Moringa oleifera is a plant that is often referred to as “the drumstick tree” or “the miracle tree”. Indigenous to India, Asia and Africa, it has for centuries been used to help treat a wide variety of illnesses, but has only fairly recently been discovered in Europe as an effective health supplement with antifungal, antiviral, antidepressant and anti-inflammatory properties. Jaromír Novák discovered the benefits of the moringa tree while working in Ethiopia and, with the help of the Czech Development Agency, decided to set up a business which would
Czech hydrogeologist Jiří Šíma is a leading expert in the field of water management. Since the mid-1980s, he has been involved in various water management and environmental projects in Africa, mainly in Ethiopia. He created a series of hydrogeological maps documenting the country’s water resources and has been cooperating on various projects with the Czech Development Agency and the NGO People in Need.
Africa Day, celebrated both on the African continent and around the world on May 25, is an opportunity to take stock of the continent’s development, achievements and problems. Today Africa is frequently mentioned in connection with the migrant crisis and the need to help the hundreds of thousands of people who are displaced or leave their homes due to military conflicts, drought or extreme poverty. I spoke to Lenka Pešková about how the Czech branch of ADRA (Adventist Development and Relief Agency) is helping in Ethiopia, presently the biggest host
A group of six tourists from Slovakia and four from the Czech Republic was attacked while traveling in southern Ethiopia on November 7, news site iDnes reported with confirmation from Czech Foreign Ministry spokeswoman Irena Valentová. A group of six attackers threw rocks at their vehicle, then shot and killed the group's Ethiopian driver and guide. The attackers then robbed the tourists at gunpoint. None of the Czechs were hurt but one of the Slovaks suffered injury. All of the Czechs have since safely returned home, Ms Valentová confirmed.
The Czech Republic provided development aid worth close to 5 billion crowns in 2015, according to a preliminary estimate published by the Czech Development Agency. The money was used to secure access to drinking water for villages in Ethiopia, finance the education of socially challenged children in Palestine and help farmers in Afghanistan, among others. According to Deputy Foreign Minister Martin Tlapa Czech firms have shown a growing interest in investing in the developing world, but there are few willing to invest in the poorest countries.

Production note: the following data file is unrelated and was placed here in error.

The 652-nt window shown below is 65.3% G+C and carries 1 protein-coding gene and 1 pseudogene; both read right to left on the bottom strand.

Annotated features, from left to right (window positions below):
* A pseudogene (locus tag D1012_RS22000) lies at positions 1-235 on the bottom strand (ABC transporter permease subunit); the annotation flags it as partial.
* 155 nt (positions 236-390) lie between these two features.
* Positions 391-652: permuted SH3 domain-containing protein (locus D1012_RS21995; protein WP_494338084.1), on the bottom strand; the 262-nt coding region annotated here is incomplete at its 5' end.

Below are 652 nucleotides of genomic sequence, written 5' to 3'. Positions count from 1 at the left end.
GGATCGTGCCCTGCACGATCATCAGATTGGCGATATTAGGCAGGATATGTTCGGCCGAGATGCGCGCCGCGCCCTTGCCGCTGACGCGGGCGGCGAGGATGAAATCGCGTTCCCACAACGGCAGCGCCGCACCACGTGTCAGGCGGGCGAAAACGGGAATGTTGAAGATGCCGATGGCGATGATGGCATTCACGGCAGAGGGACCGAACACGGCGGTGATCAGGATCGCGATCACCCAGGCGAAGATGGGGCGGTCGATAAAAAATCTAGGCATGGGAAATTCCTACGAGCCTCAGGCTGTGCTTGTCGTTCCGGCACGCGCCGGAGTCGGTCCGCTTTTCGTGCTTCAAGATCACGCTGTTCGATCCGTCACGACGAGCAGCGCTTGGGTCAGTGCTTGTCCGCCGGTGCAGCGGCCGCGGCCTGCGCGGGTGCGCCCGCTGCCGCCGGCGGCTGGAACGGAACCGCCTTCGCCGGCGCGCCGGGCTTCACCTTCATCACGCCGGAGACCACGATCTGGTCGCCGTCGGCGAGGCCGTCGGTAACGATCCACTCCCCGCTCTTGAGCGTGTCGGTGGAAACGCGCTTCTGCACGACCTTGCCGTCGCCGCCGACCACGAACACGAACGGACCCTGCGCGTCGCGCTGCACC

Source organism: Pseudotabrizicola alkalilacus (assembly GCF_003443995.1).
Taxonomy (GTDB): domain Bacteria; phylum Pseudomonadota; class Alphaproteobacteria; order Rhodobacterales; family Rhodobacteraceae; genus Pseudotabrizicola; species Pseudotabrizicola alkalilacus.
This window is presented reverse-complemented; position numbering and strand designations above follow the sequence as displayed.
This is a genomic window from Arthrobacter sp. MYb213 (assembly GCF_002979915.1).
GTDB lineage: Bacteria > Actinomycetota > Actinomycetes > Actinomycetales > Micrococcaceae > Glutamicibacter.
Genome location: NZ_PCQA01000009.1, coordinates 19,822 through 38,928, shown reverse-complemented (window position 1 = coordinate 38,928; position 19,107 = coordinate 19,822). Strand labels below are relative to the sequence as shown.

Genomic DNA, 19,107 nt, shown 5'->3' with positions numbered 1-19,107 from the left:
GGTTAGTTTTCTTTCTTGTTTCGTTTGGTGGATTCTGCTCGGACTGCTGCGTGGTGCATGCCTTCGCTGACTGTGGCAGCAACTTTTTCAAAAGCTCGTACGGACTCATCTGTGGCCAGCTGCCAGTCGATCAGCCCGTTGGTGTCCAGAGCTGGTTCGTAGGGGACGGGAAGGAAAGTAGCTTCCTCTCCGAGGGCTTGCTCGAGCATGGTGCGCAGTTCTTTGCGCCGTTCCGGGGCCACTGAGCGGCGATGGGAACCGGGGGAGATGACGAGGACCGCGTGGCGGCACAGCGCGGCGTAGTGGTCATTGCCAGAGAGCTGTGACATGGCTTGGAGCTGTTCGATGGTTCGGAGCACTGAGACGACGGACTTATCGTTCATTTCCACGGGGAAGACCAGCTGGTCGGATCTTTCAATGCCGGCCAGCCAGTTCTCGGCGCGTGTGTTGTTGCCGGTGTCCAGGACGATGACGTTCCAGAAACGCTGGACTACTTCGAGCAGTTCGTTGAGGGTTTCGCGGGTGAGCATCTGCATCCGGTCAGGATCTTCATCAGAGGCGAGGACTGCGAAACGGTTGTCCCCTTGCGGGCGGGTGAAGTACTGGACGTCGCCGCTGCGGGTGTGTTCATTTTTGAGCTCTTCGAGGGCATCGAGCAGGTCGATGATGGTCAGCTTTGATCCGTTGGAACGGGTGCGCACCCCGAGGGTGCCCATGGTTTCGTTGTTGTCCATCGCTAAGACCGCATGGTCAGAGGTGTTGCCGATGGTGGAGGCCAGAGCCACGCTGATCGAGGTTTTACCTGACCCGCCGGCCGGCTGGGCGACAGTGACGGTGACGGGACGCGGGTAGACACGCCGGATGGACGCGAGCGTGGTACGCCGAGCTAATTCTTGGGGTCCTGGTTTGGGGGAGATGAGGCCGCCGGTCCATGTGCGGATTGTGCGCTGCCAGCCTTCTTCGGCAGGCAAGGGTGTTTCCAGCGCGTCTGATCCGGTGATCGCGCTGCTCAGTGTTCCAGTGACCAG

In Business News this week: Confidence in the economy is up, not least in manufacturing and the automotive industry; the online giant Amazon will open two major warehouses in the Czech Republic, bringing up to 10,000 new jobs; controls reveal problems with imported poultry; Czech engineers will build a new brewery in Ethiopia; internet sales up by 15 percent year-on-year.
The Czech charity organisation People in Need working in south-eastern Ethiopia has found a group of roughly six thousand people suffering from hunger and malnourishment. Known for working in remote areas, the organisation was near the Somali border looking into the state of a group of local herdsmen whose cattle had died out and found that they had been joined by several thousand drought refugees from neighbouring Somalia. Local communities have been trying to care for the refugees so far, but their material support - water, food and firewood –
The summer months are here and with it tourists visiting many of the country’s most notable castles and chateaux. But one site you might want to consider visiting, somewhat off the beaten path, is Blatná Castle in southern Bohemia, some 95 kilometres south of the capital. It’s not an understatement to say Blatná Castle is something out of a fairly tale, overlooking a surrounding moat and deer park. Blatná is the location we visit in Spotlight today.
Prague-based Czech NGO People in Need this week announced the start of a new charity campaign aimed at raising funds for development assistance overseas. The fund will be used to help development in some of the world's poorest countries and the scheme aims to get Czechs to donate on a regular basis, not just when a head-line making crisis strikes.